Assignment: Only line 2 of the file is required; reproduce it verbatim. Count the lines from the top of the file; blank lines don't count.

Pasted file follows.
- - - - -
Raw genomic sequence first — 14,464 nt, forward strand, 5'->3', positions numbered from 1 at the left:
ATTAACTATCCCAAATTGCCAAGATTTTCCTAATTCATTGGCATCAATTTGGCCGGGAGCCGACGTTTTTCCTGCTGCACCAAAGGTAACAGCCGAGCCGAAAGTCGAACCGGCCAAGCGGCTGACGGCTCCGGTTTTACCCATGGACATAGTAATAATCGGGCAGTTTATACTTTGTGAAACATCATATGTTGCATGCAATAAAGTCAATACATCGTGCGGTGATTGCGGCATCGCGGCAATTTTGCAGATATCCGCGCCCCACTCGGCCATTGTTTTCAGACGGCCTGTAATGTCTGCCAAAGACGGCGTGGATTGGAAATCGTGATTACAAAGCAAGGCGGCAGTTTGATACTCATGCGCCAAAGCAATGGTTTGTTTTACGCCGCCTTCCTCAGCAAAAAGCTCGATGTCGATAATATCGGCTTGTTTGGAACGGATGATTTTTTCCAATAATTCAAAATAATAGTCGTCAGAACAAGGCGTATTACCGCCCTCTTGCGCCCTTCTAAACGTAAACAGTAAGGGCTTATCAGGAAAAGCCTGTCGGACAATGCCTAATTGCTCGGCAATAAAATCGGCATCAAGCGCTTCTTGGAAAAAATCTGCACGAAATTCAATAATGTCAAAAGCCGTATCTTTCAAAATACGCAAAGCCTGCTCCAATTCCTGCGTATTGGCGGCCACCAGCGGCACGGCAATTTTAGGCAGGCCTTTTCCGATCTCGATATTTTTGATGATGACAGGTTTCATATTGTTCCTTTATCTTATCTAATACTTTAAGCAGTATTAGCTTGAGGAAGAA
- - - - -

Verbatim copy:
ATTAACTATCCCAAATTGCCAAGATTTTCCTAATTCATTGGCATCAATTTGGCCGGGAGCCGACGTTTTTCCTGCTGCACCAAAGGTAACAGCCGAGCCGAAAGTCGAACCGGCCAAGCGGCTGACGGCTCCGGTTTTACCCATGGACATAGTAATAATCGGGCAGTTTATACTTTGTGAAACATCATATGTTGCATGCAATAAAGTCAATACATCGTGCGGTGATTGCGGCATCGCGGCAATTTTGCAGATATCCGCGCCCCACTCGGCCATTGTTTTCAGACGGCCTGTAATGTCTGCCAAAGACGGCGTGGATTGGAAATCGTGATTACAAAGCAAGGCGGCAGTTTGATACTCATGCGCCAAAGCAATGGTTTGTTTTACGCCGCCTTCCTCAGCAAAAAGCTCGATGTCGATAATATCGGCTTGTTTGGAACGGATGATTTTTTCCAATAATTCAAAATAATAGTCGTCAGAACAAGGCGTATTACCGCCCTCTTGCGCCCTTCTAAACGTAAACAGTAAGGGCTTATCAGGAAAAGCCTGTCGGACAATGCCTAATTGCTCGGCAATAAAATCGGCATCAAGCGCTTCTTGGAAAAAATCTGCACGAAATTCAATAATGTCAAAAGCCGTATCTTTCAAAATACGCAAAGCCTGCTCCAATTCCTGCGTATTGGCGGCCACCAGCGGCACGGCAATTTTAGGCAGGCCTTTTCCGATCTCGATATTTTTGATGATGACAGGTTTCATATTGTTCCTTTATCTTATCTAATACTTTAAGCAGTATTAGCTTGAGGAAGAA